It was the first win of his career.
Nowadays, it’s hard to imagine two winners of the London Marathon and that both runners didn’t come from East Africa.
That was the case on March 29, 1981 at the inaugural race in England’s capital city. The two runners were Dick Beardsley and Inge Simonsen. They both crossed the line at the same time holding hands in an unusual sign of good sportsmanship.
Beardsley, an American, had never been to England before. He remembers two things about that famous race: the weather and the crowds.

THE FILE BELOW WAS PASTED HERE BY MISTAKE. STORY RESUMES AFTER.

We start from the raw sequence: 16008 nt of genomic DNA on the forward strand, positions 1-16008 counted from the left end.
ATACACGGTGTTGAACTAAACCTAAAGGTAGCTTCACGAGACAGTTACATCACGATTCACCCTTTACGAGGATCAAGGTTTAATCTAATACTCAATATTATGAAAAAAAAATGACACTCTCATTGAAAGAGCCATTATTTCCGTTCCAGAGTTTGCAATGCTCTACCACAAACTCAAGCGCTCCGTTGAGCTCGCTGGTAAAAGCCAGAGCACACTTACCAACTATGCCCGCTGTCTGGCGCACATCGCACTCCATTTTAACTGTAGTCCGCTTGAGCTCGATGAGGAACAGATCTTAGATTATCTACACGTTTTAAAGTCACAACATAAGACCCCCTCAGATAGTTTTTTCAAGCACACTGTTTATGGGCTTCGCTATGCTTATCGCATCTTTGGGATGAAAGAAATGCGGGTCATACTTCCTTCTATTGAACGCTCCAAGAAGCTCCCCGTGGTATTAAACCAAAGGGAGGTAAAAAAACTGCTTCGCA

“It was a cold and rainy day but the support for that very first marathon was unbelievable,” he recalls. “The course was just packed with people cheering us on. I arrived in England five days before the race and was reading the papers and they were up for it. I thought it was a crazy event and no one was going to come out and watch.”
Regarding his race with the Norwegian runner, Simonsen, Beardsley recalls that “we were both running hard. I would try and break away and then Inge would surge and try and pull away.”
He says the two became good friends after that famous race.
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